A R Rahman's compositions have acquired a strange quality lately. You hear his new songs the first time and you dismiss them as average. But with repeated hearings they get glued to your tongue.
Such is the case with 'Jaane Tu Ya Jaane Na', which has a few songs that catch your fancy in the first hearing, but there are others that take time to register.
The best of the lot in this album is 'Kabhi Kabhi Aditi' which breezes with youthful buoyancy of a teenager addressing his female friend. The song has a groovy beat set to a catchy melody played out on guitar chords and notes.
'Pappu Can't Dance' is a bindaas, peppy track that will make any Tom, Dick or Pappu dance. While a good number of singers take credit for this track, it is the lyrics that impress you. A good song, saala.
My personal favourite is the Rahman-sung title song 'Jaane Tu Ya Jaane Na', which is perhaps the first Hindi song set in a genuinely jazz mode with lingering bass, soft beats and random saxophone riffs.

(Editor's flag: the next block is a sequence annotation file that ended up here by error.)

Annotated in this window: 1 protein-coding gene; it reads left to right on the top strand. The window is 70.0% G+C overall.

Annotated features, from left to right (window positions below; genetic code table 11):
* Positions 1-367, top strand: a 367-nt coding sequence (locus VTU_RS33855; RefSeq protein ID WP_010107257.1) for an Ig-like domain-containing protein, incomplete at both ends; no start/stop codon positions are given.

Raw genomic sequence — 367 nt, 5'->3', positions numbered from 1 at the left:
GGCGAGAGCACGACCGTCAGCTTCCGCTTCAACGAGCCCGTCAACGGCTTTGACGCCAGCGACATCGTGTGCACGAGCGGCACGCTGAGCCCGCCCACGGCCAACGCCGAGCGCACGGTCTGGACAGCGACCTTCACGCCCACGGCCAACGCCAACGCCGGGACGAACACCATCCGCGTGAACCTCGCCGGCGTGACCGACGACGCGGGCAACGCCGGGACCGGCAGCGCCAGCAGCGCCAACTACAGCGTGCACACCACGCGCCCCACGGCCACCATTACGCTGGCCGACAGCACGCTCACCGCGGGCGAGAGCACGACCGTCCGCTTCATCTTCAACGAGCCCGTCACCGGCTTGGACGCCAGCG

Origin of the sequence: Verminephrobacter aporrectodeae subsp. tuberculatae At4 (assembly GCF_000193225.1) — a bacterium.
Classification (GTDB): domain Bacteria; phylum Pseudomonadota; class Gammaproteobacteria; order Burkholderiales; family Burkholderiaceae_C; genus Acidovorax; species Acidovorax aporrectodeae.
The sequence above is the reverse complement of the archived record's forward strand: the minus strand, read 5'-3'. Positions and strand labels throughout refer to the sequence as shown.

Another superb song is 'Nazrein Churana Nazrein Milana', which is medium-paced and has a nice melody progression.
'Jaane Tu Mera Kya Hai' is a sad, mellow track about figuring out what love is. It is about the realization of love dawning on someone after separation from the loved one. The song has been hauntingly rendered by Runa Rizvi. But the second version of the song by Sukhwinder Singh has more emotive appeal because of the singer's evocative vocals.
'Kahin Toh Hogi Woh' is slow, breezy and lilting track with a melody that takes time to grow on you.
By and large, the songs of 'Jaane Tu Ya Jaane Na' are full of vim and vigour of youth.